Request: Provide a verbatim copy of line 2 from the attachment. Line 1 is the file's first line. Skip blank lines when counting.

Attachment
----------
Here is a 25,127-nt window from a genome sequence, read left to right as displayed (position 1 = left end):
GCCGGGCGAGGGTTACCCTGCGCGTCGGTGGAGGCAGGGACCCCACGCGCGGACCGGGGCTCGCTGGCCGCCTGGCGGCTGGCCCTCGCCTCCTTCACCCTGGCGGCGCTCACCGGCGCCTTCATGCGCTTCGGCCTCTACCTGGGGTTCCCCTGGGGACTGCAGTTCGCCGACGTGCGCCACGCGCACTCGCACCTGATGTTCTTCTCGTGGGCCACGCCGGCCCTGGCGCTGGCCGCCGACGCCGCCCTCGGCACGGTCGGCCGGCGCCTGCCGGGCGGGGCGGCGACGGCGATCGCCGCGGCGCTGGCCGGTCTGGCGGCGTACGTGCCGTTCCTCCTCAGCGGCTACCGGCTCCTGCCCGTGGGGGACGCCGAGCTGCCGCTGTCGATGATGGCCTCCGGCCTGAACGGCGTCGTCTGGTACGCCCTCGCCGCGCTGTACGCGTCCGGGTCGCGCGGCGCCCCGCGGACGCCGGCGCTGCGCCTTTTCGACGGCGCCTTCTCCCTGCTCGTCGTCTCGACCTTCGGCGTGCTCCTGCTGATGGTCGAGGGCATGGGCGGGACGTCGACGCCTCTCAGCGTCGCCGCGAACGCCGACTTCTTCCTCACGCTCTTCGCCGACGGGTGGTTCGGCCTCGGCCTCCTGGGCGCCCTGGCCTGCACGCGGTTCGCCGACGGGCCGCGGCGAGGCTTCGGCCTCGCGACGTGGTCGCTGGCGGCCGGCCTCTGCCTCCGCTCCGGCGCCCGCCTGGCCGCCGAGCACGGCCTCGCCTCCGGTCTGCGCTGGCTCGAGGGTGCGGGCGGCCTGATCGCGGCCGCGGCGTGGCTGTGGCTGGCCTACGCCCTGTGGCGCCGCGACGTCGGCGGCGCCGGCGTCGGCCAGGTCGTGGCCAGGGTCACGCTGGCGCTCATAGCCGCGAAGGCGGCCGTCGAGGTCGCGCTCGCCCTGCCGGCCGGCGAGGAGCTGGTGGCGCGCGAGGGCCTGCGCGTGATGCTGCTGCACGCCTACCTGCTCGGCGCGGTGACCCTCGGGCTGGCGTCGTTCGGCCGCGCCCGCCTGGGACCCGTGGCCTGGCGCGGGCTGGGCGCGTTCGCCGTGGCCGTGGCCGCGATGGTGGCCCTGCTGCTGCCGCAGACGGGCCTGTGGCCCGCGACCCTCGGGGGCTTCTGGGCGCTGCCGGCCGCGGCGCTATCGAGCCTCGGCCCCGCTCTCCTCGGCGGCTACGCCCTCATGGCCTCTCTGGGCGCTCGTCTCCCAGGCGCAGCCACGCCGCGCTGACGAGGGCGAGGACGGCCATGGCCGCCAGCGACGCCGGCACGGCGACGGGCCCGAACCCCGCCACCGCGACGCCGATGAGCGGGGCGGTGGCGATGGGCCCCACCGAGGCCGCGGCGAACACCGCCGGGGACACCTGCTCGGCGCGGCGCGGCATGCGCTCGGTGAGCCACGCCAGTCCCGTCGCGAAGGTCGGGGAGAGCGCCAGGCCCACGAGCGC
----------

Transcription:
GCCGGGCGAGGGTTACCCTGCGCGTCGGTGGAGGCAGGGACCCCACGCGCGGACCGGGGCTCGCTGGCCGCCTGGCGGCTGGCCCTCGCCTCCTTCACCCTGGCGGCGCTCACCGGCGCCTTCATGCGCTTCGGCCTCTACCTGGGGTTCCCCTGGGGACTGCAGTTCGCCGACGTGCGCCACGCGCACTCGCACCTGATGTTCTTCTCGTGGGCCACGCCGGCCCTGGCGCTGGCCGCCGACGCCGCCCTCGGCACGGTCGGCCGGCGCCTGCCGGGCGGGGCGGCGACGGCGATCGCCGCGGCGCTGGCCGGTCTGGCGGCGTACGTGCCGTTCCTCCTCAGCGGCTACCGGCTCCTGCCCGTGGGGGACGCCGAGCTGCCGCTGTCGATGATGGCCTCCGGCCTGAACGGCGTCGTCTGGTACGCCCTCGCCGCGCTGTACGCGTCCGGGTCGCGCGGCGCCCCGCGGACGCCGGCGCTGCGCCTTTTCGACGGCGCCTTCTCCCTGCTCGTCGTCTCGACCTTCGGCGTGCTCCTGCTGATGGTCGAGGGCATGGGCGGGACGTCGACGCCTCTCAGCGTCGCCGCGAACGCCGACTTCTTCCTCACGCTCTTCGCCGACGGGTGGTTCGGCCTCGGCCTCCTGGGCGCCCTGGCCTGCACGCGGTTCGCCGACGGGCCGCGGCGAGGCTTCGGCCTCGCGACGTGGTCGCTGGCGGCCGGCCTCTGCCTCCGCTCCGGCGCCCGCCTGGCCGCCGAGCACGGCCTCGCCTCCGGTCTGCGCTGGCTCGAGGGTGCGGGCGGCCTGATCGCGGCCGCGGCGTGGCTGTGGCTGGCCTACGCCCTGTGGCGCCGCGACGTCGGCGGCGCCGGCGTCGGCCAGGTCGTGGCCAGGGTCACGCTGGCGCTCATAGCCGCGAAGGCGGCCGTCGAGGTCGCGCTCGCCCTGCCGGCCGGCGAGGAGCTGGTGGCGCGCGAGGGCCTGCGCGTGATGCTGCTGCACGCCTACCTGCTCGGCGCGGTGACCCTCGGGCTGGCGTCGTTCGGCCGCGCCCGCCTGGGACCCGTGGCCTGGCGCGGGCTGGGCGCGTTCGCCGTGGCCGTGGCCGCGATGGTGGCCCTGCTGCTGCCGCAGACGGGCCTGTGGCCCGCGACCCTCGGGGGCTTCTGGGCGCTGCCGGCCGCGGCGCTATCGAGCCTCGGCCCCGCTCTCCTCGGCGGCTACGCCCTCATGGCCTCTCTGGGCGCTCGTCTCCCAGGCGCAGCCACGCCGCGCTGACGAGGGCGAGGACGGCCATGGCCGCCAGCGACGCCGGCACGGCGACGGGCCCGAACCCCGCCACCGCGACGCCGATGAGCGGGGCGGTGGCGATGGGCCCCACCGAGGCCGCGGCGAACACCGCCGGGGACACCTGCTCGGCGCGGCGCGGCATGCGCTCGGTGAGCCACGCCAGTCCCGTCGCGAAGGTCGGGGAGAGCGCCAGGCCCACGAGCGC